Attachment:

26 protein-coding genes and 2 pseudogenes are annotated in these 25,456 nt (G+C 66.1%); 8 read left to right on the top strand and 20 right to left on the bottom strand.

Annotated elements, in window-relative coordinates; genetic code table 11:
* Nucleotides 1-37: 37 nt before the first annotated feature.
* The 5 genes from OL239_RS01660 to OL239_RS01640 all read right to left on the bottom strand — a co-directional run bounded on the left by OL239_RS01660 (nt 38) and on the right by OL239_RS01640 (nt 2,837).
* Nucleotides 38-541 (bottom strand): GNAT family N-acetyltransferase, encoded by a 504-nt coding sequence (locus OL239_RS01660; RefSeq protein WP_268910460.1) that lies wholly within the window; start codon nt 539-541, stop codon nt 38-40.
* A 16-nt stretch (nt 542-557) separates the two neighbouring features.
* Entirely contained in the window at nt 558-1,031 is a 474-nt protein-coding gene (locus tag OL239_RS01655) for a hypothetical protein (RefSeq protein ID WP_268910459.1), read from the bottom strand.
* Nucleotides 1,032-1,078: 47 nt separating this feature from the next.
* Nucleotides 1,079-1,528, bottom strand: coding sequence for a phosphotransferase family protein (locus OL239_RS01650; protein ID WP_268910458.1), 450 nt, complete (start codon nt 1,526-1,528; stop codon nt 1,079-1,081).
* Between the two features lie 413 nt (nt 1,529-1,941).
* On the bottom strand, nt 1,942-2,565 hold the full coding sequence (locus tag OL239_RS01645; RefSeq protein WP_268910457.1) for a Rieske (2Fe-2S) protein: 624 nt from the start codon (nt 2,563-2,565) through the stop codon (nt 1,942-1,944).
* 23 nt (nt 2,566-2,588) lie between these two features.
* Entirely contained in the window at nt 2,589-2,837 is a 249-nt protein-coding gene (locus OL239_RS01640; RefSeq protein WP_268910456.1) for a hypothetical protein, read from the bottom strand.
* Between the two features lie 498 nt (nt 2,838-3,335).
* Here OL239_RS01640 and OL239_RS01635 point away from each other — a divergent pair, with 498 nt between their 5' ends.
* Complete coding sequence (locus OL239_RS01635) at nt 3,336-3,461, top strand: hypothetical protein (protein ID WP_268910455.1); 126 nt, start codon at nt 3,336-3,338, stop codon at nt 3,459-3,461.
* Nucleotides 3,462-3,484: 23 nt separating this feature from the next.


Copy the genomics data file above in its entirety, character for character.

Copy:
26 protein-coding genes and 2 pseudogenes are annotated in these 25,456 nt (G+C 66.1%); 8 read left to right on the top strand and 20 right to left on the bottom strand.

Annotated elements, in window-relative coordinates; genetic code table 11:
* Nucleotides 1-37: 37 nt before the first annotated feature.
* The 5 genes from OL239_RS01660 to OL239_RS01640 all read right to left on the bottom strand — a co-directional run bounded on the left by OL239_RS01660 (nt 38) and on the right by OL239_RS01640 (nt 2,837).
* Nucleotides 38-541 (bottom strand): GNAT family N-acetyltransferase, encoded by a 504-nt coding sequence (locus OL239_RS01660; RefSeq protein WP_268910460.1) that lies wholly within the window; start codon nt 539-541, stop codon nt 38-40.
* A 16-nt stretch (nt 542-557) separates the two neighbouring features.
* Entirely contained in the window at nt 558-1,031 is a 474-nt protein-coding gene (locus tag OL239_RS01655) for a hypothetical protein (RefSeq protein ID WP_268910459.1), read from the bottom strand.
* Nucleotides 1,032-1,078: 47 nt separating this feature from the next.
* Nucleotides 1,079-1,528, bottom strand: coding sequence for a phosphotransferase family protein (locus OL239_RS01650; protein ID WP_268910458.1), 450 nt, complete (start codon nt 1,526-1,528; stop codon nt 1,079-1,081).
* Between the two features lie 413 nt (nt 1,529-1,941).
* On the bottom strand, nt 1,942-2,565 hold the full coding sequence (locus tag OL239_RS01645; RefSeq protein WP_268910457.1) for a Rieske (2Fe-2S) protein: 624 nt from the start codon (nt 2,563-2,565) through the stop codon (nt 1,942-1,944).
* 23 nt (nt 2,566-2,588) lie between these two features.
* Entirely contained in the window at nt 2,589-2,837 is a 249-nt protein-coding gene (locus OL239_RS01640; RefSeq protein WP_268910456.1) for a hypothetical protein, read from the bottom strand.
* Between the two features lie 498 nt (nt 2,838-3,335).
* Here OL239_RS01640 and OL239_RS01635 point away from each other — a divergent pair, with 498 nt between their 5' ends.
* Complete coding sequence (locus OL239_RS01635) at nt 3,336-3,461, top strand: hypothetical protein (protein ID WP_268910455.1); 126 nt, start codon at nt 3,336-3,338, stop codon at nt 3,459-3,461.
* Nucleotides 3,462-3,484: 23 nt separating this feature from the next.